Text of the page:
Once upon a time, skiers had to go to a ski shop to buy their equipment. How quaint! Now, with just a few keystrokes, one can visit scores of online gear purveyors, most of which blare messages of bargains galore behind their glistening portals.
You can’t consider yourself a complete golfer if you can’t put every club in the bag to good use. Skiers also have a bag of clubs, not in the sense of having 14 skis from which to choose, but in the arsenal of turn shapes and turning techniques that can be deployed in any given circumstance.
This reverie may strike some readers as an odd blog entry from a person who writes over 200 ski reviews a season for realskiers.com, but chances are a new ski won’t change your skiing as much as learning how to use the tools you have. (There are exceptions, of course, but we’ll deal with them later.)
A fierce debate has been raging within the narrow corridors of the ski trade for longer than the Thirty Years War. If you haven’t caught wind of it, it’s because each shop resolves the debate for its own customers, presenting the case that works for them.
I’m not normally a crusader against fat, or any other form of self-indulgence for that matter. My bona fides as a bon vivant have been attested to by no less a luminary than John Fry, the finest editor ever to work the ski beat, along with a few hundred other skiers and revelers of my generation. I like butter in my cooking and marbling in my meat, but even I draw the line at deep-fried dairy products and skis that are too fat for the skier’s own good.
I suppose if you’re part of a publicly held company, your brand has an obligation to pursue every possible profit opportunity. Just as nature abhors a vacuum, so a market niche attracts the maximum number of entrants.
Skiing has many charms, but being cheap isn’t one of them. Only the likes of princes and pashas can indulge in the sport with a blind eye to its costs.
Ski boots are the most commonly replaced piece of equipment because when they stop working, they get your attention by hurting like hell. RealSkiers.com has some tips leading to savvy boot buying.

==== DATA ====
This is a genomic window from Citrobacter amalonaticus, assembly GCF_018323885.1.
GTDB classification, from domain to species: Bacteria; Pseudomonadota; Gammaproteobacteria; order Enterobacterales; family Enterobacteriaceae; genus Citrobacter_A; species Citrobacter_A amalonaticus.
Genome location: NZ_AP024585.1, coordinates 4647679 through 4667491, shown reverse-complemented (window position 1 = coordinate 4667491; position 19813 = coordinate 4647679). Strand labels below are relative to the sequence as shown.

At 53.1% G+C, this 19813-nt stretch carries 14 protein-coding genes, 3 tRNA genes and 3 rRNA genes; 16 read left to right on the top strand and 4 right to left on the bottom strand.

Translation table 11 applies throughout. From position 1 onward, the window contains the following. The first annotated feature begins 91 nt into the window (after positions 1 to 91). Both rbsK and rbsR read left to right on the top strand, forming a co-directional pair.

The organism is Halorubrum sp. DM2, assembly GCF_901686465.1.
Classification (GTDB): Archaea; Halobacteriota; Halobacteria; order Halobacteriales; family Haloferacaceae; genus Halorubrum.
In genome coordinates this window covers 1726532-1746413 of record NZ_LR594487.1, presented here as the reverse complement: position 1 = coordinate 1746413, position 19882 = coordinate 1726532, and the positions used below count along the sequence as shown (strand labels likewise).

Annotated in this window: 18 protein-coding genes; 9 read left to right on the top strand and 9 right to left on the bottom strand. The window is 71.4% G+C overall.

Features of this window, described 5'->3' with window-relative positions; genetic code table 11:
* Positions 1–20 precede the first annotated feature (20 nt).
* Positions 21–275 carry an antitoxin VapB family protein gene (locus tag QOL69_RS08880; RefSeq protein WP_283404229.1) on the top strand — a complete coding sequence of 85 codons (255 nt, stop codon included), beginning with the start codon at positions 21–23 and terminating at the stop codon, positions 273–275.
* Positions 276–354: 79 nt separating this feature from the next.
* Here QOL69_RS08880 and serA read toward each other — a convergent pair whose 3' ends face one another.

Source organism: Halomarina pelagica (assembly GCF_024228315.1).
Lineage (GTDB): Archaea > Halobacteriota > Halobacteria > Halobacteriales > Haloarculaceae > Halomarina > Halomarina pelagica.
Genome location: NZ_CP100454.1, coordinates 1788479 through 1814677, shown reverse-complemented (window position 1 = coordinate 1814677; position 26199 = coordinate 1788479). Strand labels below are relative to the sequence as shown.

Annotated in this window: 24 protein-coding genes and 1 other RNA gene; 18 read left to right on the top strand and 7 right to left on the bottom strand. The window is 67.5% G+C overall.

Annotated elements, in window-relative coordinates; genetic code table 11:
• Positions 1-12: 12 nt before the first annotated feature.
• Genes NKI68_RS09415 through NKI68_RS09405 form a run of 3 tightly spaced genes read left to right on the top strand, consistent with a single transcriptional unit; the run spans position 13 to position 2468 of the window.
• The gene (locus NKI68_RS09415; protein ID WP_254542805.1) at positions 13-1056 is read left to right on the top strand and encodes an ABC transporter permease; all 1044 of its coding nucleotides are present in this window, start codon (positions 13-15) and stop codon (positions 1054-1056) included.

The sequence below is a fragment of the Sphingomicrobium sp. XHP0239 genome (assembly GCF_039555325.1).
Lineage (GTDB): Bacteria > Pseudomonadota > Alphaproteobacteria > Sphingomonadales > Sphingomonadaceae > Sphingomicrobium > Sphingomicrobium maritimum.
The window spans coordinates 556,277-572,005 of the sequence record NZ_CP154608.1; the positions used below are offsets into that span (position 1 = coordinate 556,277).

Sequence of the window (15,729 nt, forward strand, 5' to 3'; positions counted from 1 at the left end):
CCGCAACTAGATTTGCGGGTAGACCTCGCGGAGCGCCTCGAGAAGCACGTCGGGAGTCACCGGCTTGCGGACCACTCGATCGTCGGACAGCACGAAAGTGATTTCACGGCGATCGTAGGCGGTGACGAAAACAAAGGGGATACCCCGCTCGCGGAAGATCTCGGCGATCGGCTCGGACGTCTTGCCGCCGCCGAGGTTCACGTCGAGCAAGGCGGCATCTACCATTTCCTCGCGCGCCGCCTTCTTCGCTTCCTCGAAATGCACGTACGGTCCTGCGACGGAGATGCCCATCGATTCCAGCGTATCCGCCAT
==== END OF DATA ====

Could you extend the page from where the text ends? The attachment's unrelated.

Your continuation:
For most of the last century there was only one archetype of the perfect ski, namely, the Race ski. Every ski made for every level of skier sprang from the same soil.
Whether you are a buyer or a seller, preseason ski sales are an exciting time. There are lots of new toys to inspect and drool over, alongside a hodgepodge of relics, ex-rentals, curios, hand-me-downs and, amidst the dross, some rare gems of recent vintage at come-hither prices. Plan on plundering the used ski market? Read on.
Some of this will be familiar to some readers, but it is worth repeating and may be, in fact, among the most important equipment advice we can offer in this or any other season.
Alas, there is no "perfect" ski, although skis in general are vastly superior to those available only a few years ago. Nevertheless, each year we publish a list of skis we consider to be the best available, a list we call Realskiers' Skis of the Year.
Our Gear Guide takes a different approach than most. Rather than list and praise a selection of shiny new ski models and boots “suggested” by various manufacturers, we focus on evergreen fundamentals that should help you sort through the equipment jungle.
Preseason sales this fall should offer some of the best bargains in years, not only in savings, but also in availability of top rated equipment. This fall, after the worst snow year in memory, there should be great deals on great gear.
OK, 2011/12 hasn’t been the greatest season on record—some say the worst. Nevertheless, there has been some reasonable skiing, even in the climate-challenged Northeast. Equipment sales, however, have been down.
My last column, Boots 101, surveys boot fitting, including defining characteristics of an effective boot fit process to help identify true boot pros, but space did not allow discussion of one of the most important and least considered performance requirements.